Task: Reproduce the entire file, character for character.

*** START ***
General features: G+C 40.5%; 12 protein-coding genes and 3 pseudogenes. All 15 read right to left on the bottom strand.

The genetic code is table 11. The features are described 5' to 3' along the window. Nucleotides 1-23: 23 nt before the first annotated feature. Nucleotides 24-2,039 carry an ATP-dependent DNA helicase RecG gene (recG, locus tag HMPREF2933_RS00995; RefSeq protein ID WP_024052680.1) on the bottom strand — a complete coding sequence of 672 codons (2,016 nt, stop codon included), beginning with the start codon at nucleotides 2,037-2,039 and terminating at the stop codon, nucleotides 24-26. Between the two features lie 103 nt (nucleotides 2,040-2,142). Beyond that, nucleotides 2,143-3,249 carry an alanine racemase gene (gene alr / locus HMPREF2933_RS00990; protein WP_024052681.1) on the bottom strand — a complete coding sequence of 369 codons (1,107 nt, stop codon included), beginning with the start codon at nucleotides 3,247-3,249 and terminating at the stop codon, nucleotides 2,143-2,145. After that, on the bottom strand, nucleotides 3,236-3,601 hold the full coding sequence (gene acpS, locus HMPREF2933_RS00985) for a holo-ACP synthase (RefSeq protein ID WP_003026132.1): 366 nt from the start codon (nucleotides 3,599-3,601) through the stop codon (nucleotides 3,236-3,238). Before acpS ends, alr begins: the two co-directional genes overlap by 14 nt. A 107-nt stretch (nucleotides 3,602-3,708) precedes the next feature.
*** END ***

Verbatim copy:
General features: G+C 40.5%; 12 protein-coding genes and 3 pseudogenes. All 15 read right to left on the bottom strand.

The genetic code is table 11. The features are described 5' to 3' along the window. Nucleotides 1-23: 23 nt before the first annotated feature. Nucleotides 24-2,039 carry an ATP-dependent DNA helicase RecG gene (recG, locus tag HMPREF2933_RS00995; RefSeq protein ID WP_024052680.1) on the bottom strand — a complete coding sequence of 672 codons (2,016 nt, stop codon included), beginning with the start codon at nucleotides 2,037-2,039 and terminating at the stop codon, nucleotides 24-26. Between the two features lie 103 nt (nucleotides 2,040-2,142). Beyond that, nucleotides 2,143-3,249 carry an alanine racemase gene (gene alr / locus HMPREF2933_RS00990; protein WP_024052681.1) on the bottom strand — a complete coding sequence of 369 codons (1,107 nt, stop codon included), beginning with the start codon at nucleotides 3,247-3,249 and terminating at the stop codon, nucleotides 2,143-2,145. After that, on the bottom strand, nucleotides 3,236-3,601 hold the full coding sequence (gene acpS, locus HMPREF2933_RS00985) for a holo-ACP synthase (RefSeq protein ID WP_003026132.1): 366 nt from the start codon (nucleotides 3,599-3,601) through the stop codon (nucleotides 3,236-3,238). Before acpS ends, alr begins: the two co-directional genes overlap by 14 nt. A 107-nt stretch (nucleotides 3,602-3,708) precedes the next feature.